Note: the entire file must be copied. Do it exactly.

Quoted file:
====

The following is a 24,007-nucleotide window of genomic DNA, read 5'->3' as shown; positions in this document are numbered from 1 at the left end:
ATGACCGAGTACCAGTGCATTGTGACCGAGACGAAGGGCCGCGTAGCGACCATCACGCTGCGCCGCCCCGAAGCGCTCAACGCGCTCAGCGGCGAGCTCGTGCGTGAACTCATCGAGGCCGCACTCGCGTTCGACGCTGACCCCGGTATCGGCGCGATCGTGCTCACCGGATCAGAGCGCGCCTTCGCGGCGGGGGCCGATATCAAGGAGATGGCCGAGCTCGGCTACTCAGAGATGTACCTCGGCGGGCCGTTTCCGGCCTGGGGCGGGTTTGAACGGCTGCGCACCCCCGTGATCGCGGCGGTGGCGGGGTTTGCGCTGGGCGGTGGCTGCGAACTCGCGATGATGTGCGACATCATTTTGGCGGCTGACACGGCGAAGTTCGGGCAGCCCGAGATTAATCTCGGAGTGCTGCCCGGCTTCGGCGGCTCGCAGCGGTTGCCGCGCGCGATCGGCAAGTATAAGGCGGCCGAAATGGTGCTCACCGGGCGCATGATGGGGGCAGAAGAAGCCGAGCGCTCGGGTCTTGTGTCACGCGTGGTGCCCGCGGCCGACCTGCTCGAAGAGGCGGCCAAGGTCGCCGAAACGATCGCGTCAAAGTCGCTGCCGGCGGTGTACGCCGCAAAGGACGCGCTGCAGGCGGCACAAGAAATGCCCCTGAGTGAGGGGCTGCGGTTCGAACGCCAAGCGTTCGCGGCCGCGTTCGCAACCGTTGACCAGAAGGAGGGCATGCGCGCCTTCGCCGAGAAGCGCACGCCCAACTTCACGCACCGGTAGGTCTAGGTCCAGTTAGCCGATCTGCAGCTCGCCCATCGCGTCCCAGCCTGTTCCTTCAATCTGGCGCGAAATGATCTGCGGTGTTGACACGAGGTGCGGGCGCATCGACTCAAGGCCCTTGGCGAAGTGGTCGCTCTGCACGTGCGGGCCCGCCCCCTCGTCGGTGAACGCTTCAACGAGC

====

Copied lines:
The following is a 24,007-nucleotide window of genomic DNA, read 5'->3' as shown; positions in this document are numbered from 1 at the left end:
ATGACCGAGTACCAGTGCATTGTGACCGAGACGAAGGGCCGCGTAGCGACCATCACGCTGCGCCGCCCCGAAGCGCTCAACGCGCTCAGCGGCGAGCTCGTGCGTGAACTCATCGAGGCCGCACTCGCGTTCGACGCTGACCCCGGTATCGGCGCGATCGTGCTCACCGGATCAGAGCGCGCCTTCGCGGCGGGGGCCGATATCAAGGAGATGGCCGAGCTCGGCTACTCAGAGATGTACCTCGGCGGGCCGTTTCCGGCCTGGGGCGGGTTTGAACGGCTGCGCACCCCCGTGATCGCGGCGGTGGCGGGGTTTGCGCTGGGCGGTGGCTGCGAACTCGCGATGATGTGCGACATCATTTTGGCGGCTGACACGGCGAAGTTCGGGCAGCCCGAGATTAATCTCGGAGTGCTGCCCGGCTTCGGCGGCTCGCAGCGGTTGCCGCGCGCGATCGGCAAGTATAAGGCGGCCGAAATGGTGCTCACCGGGCGCATGATGGGGGCAGAAGAAGCCGAGCGCTCGGGTCTTGTGTCACGCGTGGTGCCCGCGGCCGACCTGCTCGAAGAGGCGGCCAAGGTCGCCGAAACGATCGCGTCAAAGTCGCTGCCGGCGGTGTACGCCGCAAAGGACGCGCTGCAGGCGGCACAAGAAATGCCCCTGAGTGAGGGGCTGCGGTTCGAACGCCAAGCGTTCGCGGCCGCGTTCGCAACCGTTGACCAGAAGGAGGGCATGCGCGCCTTCGCCGAGAAGCGCACGCCCAACTTCACGCACCGGTAGGTCTAGGTCCAGTTAGCCGATCTGCAGCTCGCCCATCGCGTCCCAGCCTGTTCCTTCAATCTGGCGCGAAATGATCTGCGGTGTTGACACGAGGTGCGGGCGCATCGACTCAAGGCCCTTGGCGAAGTGGTCGCTCTGCACGTGCGGGCCCGCCCCCTCGTCGGTGAACGCTTCAACGAGC